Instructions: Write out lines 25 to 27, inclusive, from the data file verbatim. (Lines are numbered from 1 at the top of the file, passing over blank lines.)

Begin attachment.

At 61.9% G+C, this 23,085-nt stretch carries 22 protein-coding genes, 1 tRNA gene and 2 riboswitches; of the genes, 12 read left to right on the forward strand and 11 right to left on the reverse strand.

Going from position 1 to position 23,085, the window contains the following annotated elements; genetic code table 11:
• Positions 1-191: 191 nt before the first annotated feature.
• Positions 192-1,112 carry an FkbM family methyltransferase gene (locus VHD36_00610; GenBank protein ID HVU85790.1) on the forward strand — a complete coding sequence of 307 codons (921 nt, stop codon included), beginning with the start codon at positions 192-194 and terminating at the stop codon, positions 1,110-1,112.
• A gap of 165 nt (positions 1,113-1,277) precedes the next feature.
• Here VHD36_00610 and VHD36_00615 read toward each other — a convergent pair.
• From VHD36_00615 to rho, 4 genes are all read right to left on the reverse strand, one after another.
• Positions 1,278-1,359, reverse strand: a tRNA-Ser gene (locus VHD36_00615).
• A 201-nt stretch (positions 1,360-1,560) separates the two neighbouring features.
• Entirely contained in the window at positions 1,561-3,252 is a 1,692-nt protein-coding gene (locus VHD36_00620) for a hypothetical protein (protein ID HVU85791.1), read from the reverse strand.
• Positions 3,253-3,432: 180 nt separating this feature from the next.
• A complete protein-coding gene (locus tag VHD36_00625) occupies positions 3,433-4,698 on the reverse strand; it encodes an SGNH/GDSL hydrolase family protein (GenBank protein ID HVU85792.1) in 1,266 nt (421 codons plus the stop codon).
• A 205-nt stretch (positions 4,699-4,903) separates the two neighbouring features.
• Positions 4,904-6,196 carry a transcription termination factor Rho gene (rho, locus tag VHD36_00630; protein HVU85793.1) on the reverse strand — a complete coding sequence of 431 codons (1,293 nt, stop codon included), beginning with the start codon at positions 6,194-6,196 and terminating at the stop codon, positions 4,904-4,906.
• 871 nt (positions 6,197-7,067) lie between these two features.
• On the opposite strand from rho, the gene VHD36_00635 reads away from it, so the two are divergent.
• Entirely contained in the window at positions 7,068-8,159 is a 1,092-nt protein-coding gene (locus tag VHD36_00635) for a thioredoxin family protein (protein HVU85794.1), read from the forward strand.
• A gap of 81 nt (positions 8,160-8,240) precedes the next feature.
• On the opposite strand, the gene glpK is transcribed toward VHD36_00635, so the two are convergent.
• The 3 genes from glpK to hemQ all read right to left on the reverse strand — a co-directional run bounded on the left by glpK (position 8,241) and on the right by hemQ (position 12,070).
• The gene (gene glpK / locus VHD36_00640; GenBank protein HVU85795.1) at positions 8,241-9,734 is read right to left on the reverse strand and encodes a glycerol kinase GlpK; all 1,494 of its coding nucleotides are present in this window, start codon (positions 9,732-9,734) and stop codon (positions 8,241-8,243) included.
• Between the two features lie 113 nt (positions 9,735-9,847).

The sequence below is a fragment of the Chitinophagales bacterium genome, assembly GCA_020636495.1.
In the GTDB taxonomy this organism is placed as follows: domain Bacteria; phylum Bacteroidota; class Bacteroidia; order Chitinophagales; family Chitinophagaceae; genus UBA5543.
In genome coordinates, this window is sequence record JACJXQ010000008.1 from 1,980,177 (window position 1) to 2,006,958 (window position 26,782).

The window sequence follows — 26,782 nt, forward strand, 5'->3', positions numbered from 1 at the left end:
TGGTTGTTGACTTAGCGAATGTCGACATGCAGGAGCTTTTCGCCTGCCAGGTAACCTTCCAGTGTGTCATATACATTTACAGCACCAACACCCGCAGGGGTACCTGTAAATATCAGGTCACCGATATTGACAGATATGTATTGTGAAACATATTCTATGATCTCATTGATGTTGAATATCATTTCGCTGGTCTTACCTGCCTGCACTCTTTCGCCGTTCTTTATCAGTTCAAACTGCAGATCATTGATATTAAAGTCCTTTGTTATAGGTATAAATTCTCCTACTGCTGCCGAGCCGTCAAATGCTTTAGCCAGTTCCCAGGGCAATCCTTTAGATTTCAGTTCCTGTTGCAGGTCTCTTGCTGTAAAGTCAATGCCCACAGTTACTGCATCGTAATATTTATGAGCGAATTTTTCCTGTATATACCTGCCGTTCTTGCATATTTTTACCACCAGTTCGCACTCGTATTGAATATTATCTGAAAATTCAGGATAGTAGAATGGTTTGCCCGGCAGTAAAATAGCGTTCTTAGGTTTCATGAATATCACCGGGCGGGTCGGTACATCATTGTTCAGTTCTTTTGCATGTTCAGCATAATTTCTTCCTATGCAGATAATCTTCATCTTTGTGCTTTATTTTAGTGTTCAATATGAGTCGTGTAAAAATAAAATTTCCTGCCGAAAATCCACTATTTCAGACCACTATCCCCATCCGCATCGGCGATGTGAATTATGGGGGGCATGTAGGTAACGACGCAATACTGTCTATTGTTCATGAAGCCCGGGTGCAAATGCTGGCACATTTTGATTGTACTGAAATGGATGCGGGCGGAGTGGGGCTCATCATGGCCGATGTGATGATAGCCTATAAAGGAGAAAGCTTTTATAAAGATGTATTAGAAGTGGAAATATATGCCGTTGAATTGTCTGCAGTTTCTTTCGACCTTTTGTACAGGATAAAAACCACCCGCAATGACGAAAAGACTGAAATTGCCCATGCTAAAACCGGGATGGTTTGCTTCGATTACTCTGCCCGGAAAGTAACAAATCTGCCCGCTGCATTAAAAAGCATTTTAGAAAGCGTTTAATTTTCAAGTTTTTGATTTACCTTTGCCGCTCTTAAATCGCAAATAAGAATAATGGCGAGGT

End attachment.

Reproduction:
In genome coordinates, this window is sequence record JACJXQ010000008.1 from 1,980,177 (window position 1) to 2,006,958 (window position 26,782).

The window sequence follows — 26,782 nt, forward strand, 5'->3', positions numbered from 1 at the left end:
TGGTTGTTGACTTAGCGAATGTCGACATGCAGGAGCTTTTCGCCTGCCAGGTAACCTTCCAGTGTGTCATATACATTTACAGCACCAACACCCGCAGGGGTACCTGTAAATATCAGGTCACCGATATTGACAGATATGTATTGTGAAACATATTCTATGATCTCATTGATGTTGAATATCATTTCGCTGGTCTTACCTGCCTGCACTCTTTCGCCGTTCTTTATCAGTTCAAACTGCAGATCATTGATATTAAAGTCCTTTGTTATAGGTATAAATTCTCCTACTGCTGCCGAGCCGTCAAATGCTTTAGCCAGTTCCCAGGGCAATCCTTTAGATTTCAGTTCCTGTTGCAGGTCTCTTGCTGTAAAGTCAATGCCCACAGTTACTGCATCGTAATATTTATGAGCGAATTTTTCCTGTATATACCTGCCGTTCTTGCATATTTTTACCACCAGTTCGCACTCGTATTGAATATTATCTGAAAATTCAGGATAGTAGAATGGTTTGCCCGGCAGTAAAATAGCGTTCTTAGGTTTCATGAATATCACCGGGCGGGTCGGTACATCATTGTTCAGTTCTTTTGCATGTTCAGCATAATTTCTTCCTATGCAGATAATCTTCATCTTTGTGCTTTATTTTAGTGTTCAATATGAGTCGTGTAAAAATAAAATTTCCTGCCGAAAATCCACTATTTCAGACCACTATCCCCATCCGCATCGGCGATGTGAATTATGGGGGGCATGTAGGTAACGACGCAATACTGTCTATTGTTCATGAAGCCCGGGTGCAAATGCTGGCACATTTTGATTGTACTGAAATGGATGCGGGCGGAGTGGGGCTCATCATGGCCGATGTGATGATAGCCTATAAAGGAGAAAGCTTTTATAAAGATGTATTAGAAGTGGAAATATATGCCGTTGAATTGTCTGCAGTTTCTTTCGACCTTTTGTACAGGATAAAAACCACCCGCAATGACGAAAAGACTGAAATTGCCCATGCTAAAACCGGGATGGTTTGCTTCGATTACTCTGCCCGGAAAGTAACAAATCTGCCCGCTGCATTAAAAAGCATTTTAGAAAGCGTTTAATTTTCAAGTTTTTGATTTACCTTTGCCGCTCTTAAATCGCAAATAAGAATAATGGCGAGGT